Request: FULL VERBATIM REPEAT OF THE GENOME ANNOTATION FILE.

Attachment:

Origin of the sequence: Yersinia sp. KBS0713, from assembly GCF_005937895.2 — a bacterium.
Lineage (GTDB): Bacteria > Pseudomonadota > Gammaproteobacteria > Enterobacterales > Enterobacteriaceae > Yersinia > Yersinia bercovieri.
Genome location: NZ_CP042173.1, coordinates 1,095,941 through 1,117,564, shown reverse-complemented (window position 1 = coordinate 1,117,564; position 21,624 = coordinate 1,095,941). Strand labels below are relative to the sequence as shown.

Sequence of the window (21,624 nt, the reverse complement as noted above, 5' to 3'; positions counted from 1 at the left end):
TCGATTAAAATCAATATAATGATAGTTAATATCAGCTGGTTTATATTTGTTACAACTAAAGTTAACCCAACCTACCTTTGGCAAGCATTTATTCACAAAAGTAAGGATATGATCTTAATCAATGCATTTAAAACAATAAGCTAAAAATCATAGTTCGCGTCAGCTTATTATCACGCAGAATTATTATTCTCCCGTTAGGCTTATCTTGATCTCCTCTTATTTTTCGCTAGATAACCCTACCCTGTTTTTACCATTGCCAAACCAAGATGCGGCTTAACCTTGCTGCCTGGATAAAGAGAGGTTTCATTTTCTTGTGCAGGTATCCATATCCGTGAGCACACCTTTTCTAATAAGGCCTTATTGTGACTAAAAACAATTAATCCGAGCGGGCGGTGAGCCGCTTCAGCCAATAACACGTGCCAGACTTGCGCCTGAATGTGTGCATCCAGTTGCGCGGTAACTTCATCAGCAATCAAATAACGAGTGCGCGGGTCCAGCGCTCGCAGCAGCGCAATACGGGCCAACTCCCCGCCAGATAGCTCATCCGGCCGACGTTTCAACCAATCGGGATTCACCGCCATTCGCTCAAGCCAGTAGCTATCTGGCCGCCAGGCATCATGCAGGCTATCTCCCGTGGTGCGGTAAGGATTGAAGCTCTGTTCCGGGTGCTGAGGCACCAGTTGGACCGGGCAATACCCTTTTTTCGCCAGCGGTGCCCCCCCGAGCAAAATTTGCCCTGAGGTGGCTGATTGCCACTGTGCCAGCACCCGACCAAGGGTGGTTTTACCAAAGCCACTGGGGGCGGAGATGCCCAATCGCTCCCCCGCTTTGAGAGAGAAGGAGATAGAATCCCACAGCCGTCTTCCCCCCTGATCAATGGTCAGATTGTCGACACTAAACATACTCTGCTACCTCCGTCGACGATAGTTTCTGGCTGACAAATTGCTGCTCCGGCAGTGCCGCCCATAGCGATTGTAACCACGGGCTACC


Origin of the sequence: Yersinia sp. KBS0713, from assembly GCF_005937895.2 — a bacterium.
Lineage (GTDB): Bacteria > Pseudomonadota > Gammaproteobacteria > Enterobacterales > Enterobacteriaceae > Yersinia > Yersinia bercovieri.
Genome location: NZ_CP042173.1, coordinates 1,095,941 through 1,117,564, shown reverse-complemented (window position 1 = coordinate 1,117,564; position 21,624 = coordinate 1,095,941). Strand labels below are relative to the sequence as shown.

Sequence of the window (21,624 nt, the reverse complement as noted above, 5' to 3'; positions counted from 1 at the left end):
TCGATTAAAATCAATATAATGATAGTTAATATCAGCTGGTTTATATTTGTTACAACTAAAGTTAACCCAACCTACCTTTGGCAAGCATTTATTCACAAAAGTAAGGATATGATCTTAATCAATGCATTTAAAACAATAAGCTAAAAATCATAGTTCGCGTCAGCTTATTATCACGCAGAATTATTATTCTCCCGTTAGGCTTATCTTGATCTCCTCTTATTTTTCGCTAGATAACCCTACCCTGTTTTTACCATTGCCAAACCAAGATGCGGCTTAACCTTGCTGCCTGGATAAAGAGAGGTTTCATTTTCTTGTGCAGGTATCCATATCCGTGAGCACACCTTTTCTAATAAGGCCTTATTGTGACTAAAAACAATTAATCCGAGCGGGCGGTGAGCCGCTTCAGCCAATAACACGTGCCAGACTTGCGCCTGAATGTGTGCATCCAGTTGCGCGGTAACTTCATCAGCAATCAAATAACGAGTGCGCGGGTCCAGCGCTCGCAGCAGCGCAATACGGGCCAACTCCCCGCCAGATAGCTCATCCGGCCGACGTTTCAACCAATCGGGATTCACCGCCATTCGCTCAAGCCAGTAGCTATCTGGCCGCCAGGCATCATGCAGGCTATCTCCCGTGGTGCGGTAAGGATTGAAGCTCTGTTCCGGGTGCTGAGGCACCAGTTGGACCGGGCAATACCCTTTTTTCGCCAGCGGTGCCCCCCCGAGCAAAATTTGCCCTGAGGTGGCTGATTGCCACTGTGCCAGCACCCGACCAAGGGTGGTTTTACCAAAGCCACTGGGGGCGGAGATGCCCAATCGCTCCCCCGCTTTGAGAGAGAAGGAGATAGAATCCCACAGCCGTCTTCCCCCCTGATCAATGGTCAGATTGTCGACACTAAACATACTCTGCTACCTCCGTCGACGATAGTTTCTGGCTGACAAATTGCTGCTCCGGCAGTGCCGCCCATAGCGATTGTAACCACGGGCTACC